The Godly Woman recognizes that “the head of every man is Christ; and the head of the woman is the man…” She willingly and joyfully submits to him in everything as she would unto Christ. What other women view as a burden and degradation, she views as an honor and a blessing.
My parents believed in male headship and the umbrella of authority. They believed that the husband is the head of the wife and that the wife must submit to the husband even as the husband must love the wife. And submission meant obedience.
My mother was constantly reading books like Me? Obey Him? as she strove to be a better, more submissive wife. This was difficult for my mother, for she was a very strong woman. I watched her war with herself as she tried to reconcile her strong spirit with the submission she believed in so steadfastly. I watched her cry over it, watched it eat away at her. Occasionally, my father became upset with my mother, feeling that she was infringing on his authority. His most common response was to give her the silent treatment, and that was enough. In response, my mother generally first felt indignation and then blamed herself for not submitting enough and resolved again and again to do better. While my parents loved each other dearly, this tension added strain to their relationship, and I could see it.
Yet interestingly, even as I watched my mother struggle with female submission, I nevertheless believed in it strongly. At the same time, I usually inwardly sided with my mom in her disputes with my dad, largely because he could appear so unreasonable and become upset over seemingly small matters. I justified this contradiction between my beliefs and my feelings with regard to my parents’ quarrels by telling myself that I would have no trouble submitting to my future husband since I would marry a reasonable man who would not give me such trouble.
Of course, my parents believed in more than just a wife’s submission to her husband. They also believed that children are under their father’s authority and are to submit to him. For boys, this lasted until age eighteen, when they would leave the home and start a career; for girls, this lasted until marriage to a man approved by the father. This meant that while my brothers would be out from under my father’s authority when they turned eighteen, I would not. My parents also believed that if my father died, I would be under the authority of my nearest male relative, which in practice meant my oldest younger brother.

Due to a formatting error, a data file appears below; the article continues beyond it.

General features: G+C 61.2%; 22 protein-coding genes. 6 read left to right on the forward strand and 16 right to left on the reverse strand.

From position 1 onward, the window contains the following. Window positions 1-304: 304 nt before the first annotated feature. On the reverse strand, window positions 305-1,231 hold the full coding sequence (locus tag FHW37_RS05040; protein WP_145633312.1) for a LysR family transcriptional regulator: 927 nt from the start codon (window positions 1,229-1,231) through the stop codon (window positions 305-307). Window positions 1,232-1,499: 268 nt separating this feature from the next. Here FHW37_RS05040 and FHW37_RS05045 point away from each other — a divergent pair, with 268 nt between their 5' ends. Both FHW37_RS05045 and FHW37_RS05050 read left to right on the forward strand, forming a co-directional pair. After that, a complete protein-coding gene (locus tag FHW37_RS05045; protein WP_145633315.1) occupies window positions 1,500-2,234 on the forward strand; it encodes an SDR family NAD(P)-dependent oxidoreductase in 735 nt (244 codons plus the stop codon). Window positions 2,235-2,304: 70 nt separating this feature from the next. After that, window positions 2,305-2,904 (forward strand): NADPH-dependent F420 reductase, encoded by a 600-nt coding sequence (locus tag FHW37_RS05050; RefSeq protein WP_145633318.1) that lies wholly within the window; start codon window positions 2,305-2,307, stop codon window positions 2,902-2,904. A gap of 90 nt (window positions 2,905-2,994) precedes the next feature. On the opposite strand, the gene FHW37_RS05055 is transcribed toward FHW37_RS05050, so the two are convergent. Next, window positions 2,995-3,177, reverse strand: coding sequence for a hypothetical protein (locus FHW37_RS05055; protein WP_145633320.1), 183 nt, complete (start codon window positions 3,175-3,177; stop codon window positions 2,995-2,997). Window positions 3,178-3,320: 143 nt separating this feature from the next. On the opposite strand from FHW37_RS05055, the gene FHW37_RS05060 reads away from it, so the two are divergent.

In retrospect, I am almost baffled that I believed this so wholeheartedly and sincerely, but I think I understand why. First, I was also able to endorse female submission because I myself had never been in a position where what I wanted contradicted what my male authority wanted, and second, when I endorsed female submission I found myself praised and affirmed.
I loved and respected my father, and we agreed on petty much everything (except, I suppose, his disagreements with my mother). I was my father’s golden girl, his pride and joy. It was like he had shaped me to be the perfect daughter, to be everything he had always wanted. I was smart, and my parents educated me well so that I could carry on intelligent conversations with him on a variety of issues. I felt his pride in me and I basked in it. I lived for my father’s approval, and this was a driving force behind my diligence in education and in homemaking. I strove to be everything my father wanted me to be, and received nothing but praise in return. I thus had never had any reason to resent the presence of male authority over me and every reason to endorse it and claim it.
In addition to teaching me about theology, politics, and current events, my father taught me to be a critical thinker, to question authority and search for truth. Of course, the context of all this was learning to rebut worldly ideas and bogus concepts like global warming and evolution. I loved these lessons I had with my dad, as he taught me how to understand global politics and current events, and my dad loved it when when I showed I had mastered what he was trying to explain. It was an idyllic time.
Looking back, I would only point out that my belief in female submission was strong largely because, as I stated, I had never been in a situation where I found submission painful and I was at the same time in a position where I would only be praised for endorsing patriarchy and endorsing it more fully. Endorsing patriarchy was therefore only beneficial to me. In addition, it strikes me that my relationship with my dad was like a feedback loop: I agreed with what he believed, he praised me for my beliefs, and I felt affirmed and believed even more in what he believed.
Libby Anne lives with her husband and toddler somewhere in the U.S. She has left patriarchy for feminism and has found freedom. She is a graduate student with big plans for her life. You can read her blog at Love, Joy, Feminism.